Tax Rebates

Between 1996 and 1998, 41 large, profitable corporations used special tax breaks and credits to reduce their corporate tax bill to less than zero. Instead of paying taxes, they received outright tax rebate checks from the U.S. Treasury. As a group, the CEOs of these tax rebate firms averaged pay hikes of 69 percent, far above the typical CEO raise of 38 percent. Those pay hikes, made possible in part by tax rebates, totaled $194 million. In six cases, the CEO¹s raise entirely consumed his company¹s tax rebate for the year.

CEOs at the tax rebate companies earned 12 percent more on average than executives in the Business Week surveys for the years 1996-98. Executive pay at the tax rebate companies totaled $495 million during those years, equivalent to 15 percent of the $3.2 billion in total tax refunds paid to those companies over the period.

Gender Gap

Heather Killen, a senior vice president of Yahoo, was the highest-paid woman in America in 2000, with a total compensation package of $32.7 million, a mere 11 percent of the highest-paid male (John Reed of Citigroup: $293 million).

The 30 highest-paid women in the corporate world earned average total compensation of $8.7 million, as compared with $112.9 million for the 30 highest-paid men, a ratio of 1 to 13.

The report concludes with a survey of efforts by grassroots organizations, activist shareholders, and legislators to challenge the growing divide.

The Institute for Policy Studies is an independent center for progressive research and education in Washington, DC. United for a Fair Economy is a national organization based in Boston that provides educational resources and supports grassroots and legislative action to reduce economic inequality.


The full report is available here.

Always,
Shawnna



posted on Dec, 27 2006 @ 11:53 AM
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Originally posted by shai hulud
Just the beginning just watch.


Unfortunately at this point that's all we can do.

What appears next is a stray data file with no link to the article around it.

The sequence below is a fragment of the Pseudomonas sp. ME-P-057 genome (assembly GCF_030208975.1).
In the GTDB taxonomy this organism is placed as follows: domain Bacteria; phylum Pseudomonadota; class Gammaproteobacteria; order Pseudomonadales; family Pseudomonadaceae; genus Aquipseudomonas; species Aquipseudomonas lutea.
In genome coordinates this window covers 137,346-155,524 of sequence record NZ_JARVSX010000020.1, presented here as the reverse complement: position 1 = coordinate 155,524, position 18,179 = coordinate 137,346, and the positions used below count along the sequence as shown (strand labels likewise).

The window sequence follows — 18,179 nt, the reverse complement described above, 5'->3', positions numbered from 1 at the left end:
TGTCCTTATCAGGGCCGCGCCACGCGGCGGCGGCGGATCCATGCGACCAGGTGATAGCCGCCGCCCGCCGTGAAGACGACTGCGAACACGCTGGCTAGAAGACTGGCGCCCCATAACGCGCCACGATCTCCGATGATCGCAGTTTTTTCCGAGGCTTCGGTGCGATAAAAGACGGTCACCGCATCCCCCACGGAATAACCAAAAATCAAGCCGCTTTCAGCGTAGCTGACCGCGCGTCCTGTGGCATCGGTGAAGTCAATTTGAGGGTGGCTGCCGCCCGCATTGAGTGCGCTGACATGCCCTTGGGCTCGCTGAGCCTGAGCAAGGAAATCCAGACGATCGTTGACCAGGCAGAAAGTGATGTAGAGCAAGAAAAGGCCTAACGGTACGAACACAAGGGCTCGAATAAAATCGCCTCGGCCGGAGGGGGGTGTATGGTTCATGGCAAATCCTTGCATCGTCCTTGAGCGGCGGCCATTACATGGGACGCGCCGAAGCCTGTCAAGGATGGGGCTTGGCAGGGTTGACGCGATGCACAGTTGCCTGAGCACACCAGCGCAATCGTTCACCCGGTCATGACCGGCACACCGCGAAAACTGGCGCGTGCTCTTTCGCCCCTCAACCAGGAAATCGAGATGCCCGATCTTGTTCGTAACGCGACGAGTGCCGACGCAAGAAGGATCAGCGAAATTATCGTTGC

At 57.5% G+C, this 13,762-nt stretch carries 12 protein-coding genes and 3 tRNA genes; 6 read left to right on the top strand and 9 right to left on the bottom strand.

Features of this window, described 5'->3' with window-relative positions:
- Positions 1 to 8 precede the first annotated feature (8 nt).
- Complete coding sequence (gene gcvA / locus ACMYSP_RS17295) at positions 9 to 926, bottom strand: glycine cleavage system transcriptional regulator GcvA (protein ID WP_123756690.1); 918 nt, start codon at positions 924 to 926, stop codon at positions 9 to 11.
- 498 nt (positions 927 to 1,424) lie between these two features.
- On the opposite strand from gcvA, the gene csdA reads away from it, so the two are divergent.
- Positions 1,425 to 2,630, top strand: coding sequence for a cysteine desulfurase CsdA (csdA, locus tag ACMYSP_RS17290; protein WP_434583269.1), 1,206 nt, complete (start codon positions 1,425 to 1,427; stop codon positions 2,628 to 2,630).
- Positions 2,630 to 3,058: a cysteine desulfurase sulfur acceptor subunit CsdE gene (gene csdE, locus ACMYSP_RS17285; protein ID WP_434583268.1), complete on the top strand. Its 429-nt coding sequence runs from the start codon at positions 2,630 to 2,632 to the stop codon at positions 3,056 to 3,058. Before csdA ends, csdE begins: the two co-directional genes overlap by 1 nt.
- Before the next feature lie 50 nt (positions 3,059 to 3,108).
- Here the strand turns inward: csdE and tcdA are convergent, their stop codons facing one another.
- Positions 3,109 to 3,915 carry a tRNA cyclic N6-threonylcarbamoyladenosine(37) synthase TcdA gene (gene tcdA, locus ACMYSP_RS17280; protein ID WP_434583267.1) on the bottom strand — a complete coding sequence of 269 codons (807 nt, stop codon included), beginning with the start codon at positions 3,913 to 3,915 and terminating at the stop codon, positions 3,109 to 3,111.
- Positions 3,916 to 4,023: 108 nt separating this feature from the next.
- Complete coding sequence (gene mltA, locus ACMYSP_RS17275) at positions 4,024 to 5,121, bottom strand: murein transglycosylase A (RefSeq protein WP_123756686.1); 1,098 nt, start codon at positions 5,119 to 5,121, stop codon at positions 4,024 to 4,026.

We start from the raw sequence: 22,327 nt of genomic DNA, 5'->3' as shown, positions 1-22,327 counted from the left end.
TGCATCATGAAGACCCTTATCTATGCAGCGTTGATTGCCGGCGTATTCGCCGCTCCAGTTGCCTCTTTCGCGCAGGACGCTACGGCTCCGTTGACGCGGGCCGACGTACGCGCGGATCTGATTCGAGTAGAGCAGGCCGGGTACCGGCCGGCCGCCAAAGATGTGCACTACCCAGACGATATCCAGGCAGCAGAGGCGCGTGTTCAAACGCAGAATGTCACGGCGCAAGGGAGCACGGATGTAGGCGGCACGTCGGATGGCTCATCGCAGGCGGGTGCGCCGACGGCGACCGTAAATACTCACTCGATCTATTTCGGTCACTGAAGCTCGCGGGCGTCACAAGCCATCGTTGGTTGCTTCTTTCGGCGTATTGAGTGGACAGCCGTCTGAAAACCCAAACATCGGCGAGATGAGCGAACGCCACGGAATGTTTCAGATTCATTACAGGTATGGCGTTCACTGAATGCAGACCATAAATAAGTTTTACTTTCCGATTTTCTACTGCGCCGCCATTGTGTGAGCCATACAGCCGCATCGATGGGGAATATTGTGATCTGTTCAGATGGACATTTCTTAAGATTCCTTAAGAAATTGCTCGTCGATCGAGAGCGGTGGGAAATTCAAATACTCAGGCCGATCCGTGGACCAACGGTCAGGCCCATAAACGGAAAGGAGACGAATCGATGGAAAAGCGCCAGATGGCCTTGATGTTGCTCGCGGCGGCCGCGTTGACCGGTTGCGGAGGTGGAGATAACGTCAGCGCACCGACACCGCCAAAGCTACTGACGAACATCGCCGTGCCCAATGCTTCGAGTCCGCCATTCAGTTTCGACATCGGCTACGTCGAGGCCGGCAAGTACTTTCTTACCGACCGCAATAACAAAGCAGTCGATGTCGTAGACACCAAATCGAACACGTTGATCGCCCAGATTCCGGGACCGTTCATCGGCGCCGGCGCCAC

Btw I like your signature---
----



posted on Dec, 27 2006 @ 11:59 AM
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Originally posted by sleeper
from the rich corporations and make them poor. This is good news for those on the left.

Until they retire and find out that their pension funds depended on corperations remaining rich and prosperous---for those that don’t understand how money gets into pension funds---it really isn’t put there by the tooth fairy, it’s put there by profits made by corperation, no profits no pension funds, it’s that simple---Duh!

Yeah, go Pelosi and company, bring those big oil companies to their knees, and see how many pension funds fold.

Btw I have no pensions or stocks in the oil companies and would actually benefit from wealth redistribution, but the fact is if I don’t earn it I don’t want it, it’s that simple.


Oh you mean like Enron? BTW, any money you earn from your pension IS your money and it IS earned. You worked for it, you put money into your pension, it was invested and so you earned it, it's not a hand out.



posted on Dec, 27 2006 @ 12:03 PM
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Unfortunately for now it is all we can do but watch. It seems that both parties are hell bent to either punish economically independent Americans or take their rights (or ignore their constituents). Oh and thanks Sleeper..(big Dune fan)



posted on Dec, 27 2006 @ 12:30 PM
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Originally posted by forestlady